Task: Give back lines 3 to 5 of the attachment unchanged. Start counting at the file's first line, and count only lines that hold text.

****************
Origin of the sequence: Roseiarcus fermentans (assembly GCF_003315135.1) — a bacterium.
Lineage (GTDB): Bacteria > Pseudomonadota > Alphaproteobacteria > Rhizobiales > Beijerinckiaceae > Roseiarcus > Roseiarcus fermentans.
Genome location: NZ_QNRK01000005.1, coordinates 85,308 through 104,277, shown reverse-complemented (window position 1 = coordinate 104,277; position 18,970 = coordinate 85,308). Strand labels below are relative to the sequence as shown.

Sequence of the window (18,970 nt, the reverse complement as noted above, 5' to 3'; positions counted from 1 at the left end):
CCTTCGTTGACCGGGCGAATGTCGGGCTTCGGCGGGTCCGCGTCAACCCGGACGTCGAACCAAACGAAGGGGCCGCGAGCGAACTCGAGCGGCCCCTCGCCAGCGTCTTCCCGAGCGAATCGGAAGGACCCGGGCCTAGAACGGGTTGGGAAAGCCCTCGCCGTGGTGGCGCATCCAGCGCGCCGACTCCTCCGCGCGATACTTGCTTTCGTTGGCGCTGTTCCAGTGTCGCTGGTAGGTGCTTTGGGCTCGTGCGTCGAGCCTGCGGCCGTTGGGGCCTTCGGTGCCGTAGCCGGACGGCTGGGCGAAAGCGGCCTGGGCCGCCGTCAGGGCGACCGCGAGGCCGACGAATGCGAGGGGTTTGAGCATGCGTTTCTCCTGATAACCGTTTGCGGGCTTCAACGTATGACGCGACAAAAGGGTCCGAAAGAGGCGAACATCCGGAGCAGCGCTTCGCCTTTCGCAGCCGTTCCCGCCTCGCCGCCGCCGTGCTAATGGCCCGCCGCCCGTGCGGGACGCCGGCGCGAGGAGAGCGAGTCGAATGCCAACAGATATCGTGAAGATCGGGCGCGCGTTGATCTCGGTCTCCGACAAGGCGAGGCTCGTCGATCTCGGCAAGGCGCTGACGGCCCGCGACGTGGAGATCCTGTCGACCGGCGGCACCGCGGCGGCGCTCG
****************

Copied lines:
Genome location: NZ_QNRK01000005.1, coordinates 85,308 through 104,277, shown reverse-complemented (window position 1 = coordinate 104,277; position 18,970 = coordinate 85,308). Strand labels below are relative to the sequence as shown.

Sequence of the window (18,970 nt, the reverse complement as noted above, 5' to 3'; positions counted from 1 at the left end):
CCTTCGTTGACCGGGCGAATGTCGGGCTTCGGCGGGTCCGCGTCAACCCGGACGTCGAACCAAACGAAGGGGCCGCGAGCGAACTCGAGCGGCCCCTCGCCAGCGTCTTCCCGAGCGAATCGGAAGGACCCGGGCCTAGAACGGGTTGGGAAAGCCCTCGCCGTGGTGGCGCATCCAGCGCGCCGACTCCTCCGCGCGATACTTGCTTTCGTTGGCGCTGTTCCAGTGTCGCTGGTAGGTGCTTTGGGCTCGTGCGTCGAGCCTGCGGCCGTTGGGGCCTTCGGTGCCGTAGCCGGACGGCTGGGCGAAAGCGGCCTGGGCCGCCGTCAGGGCGACCGCGAGGCCGACGAATGCGAGGGGTTTGAGCATGCGTTTCTCCTGATAACCGTTTGCGGGCTTCAACGTATGACGCGACAAAAGGGTCCGAAAGAGGCGAACATCCGGAGCAGCGCTTCGCCTTTCGCAGCCGTTCCCGCCTCGCCGCCGCCGTGCTAATGGCCCGCCGCCCGTGCGGGACGCCGGCGCGAGGAGAGCGAGTCGAATGCCAACAGATATCGTGAAGATCGGGCGCGCGTTGATCTCGGTCTCCGACAAGGCGAGGCTCGTCGATCTCGGCAAGGCGCTGACGGCCCGCGACGTGGAGATCCTGTCGACCGGCGGCACCGCGGCGGCGCTCG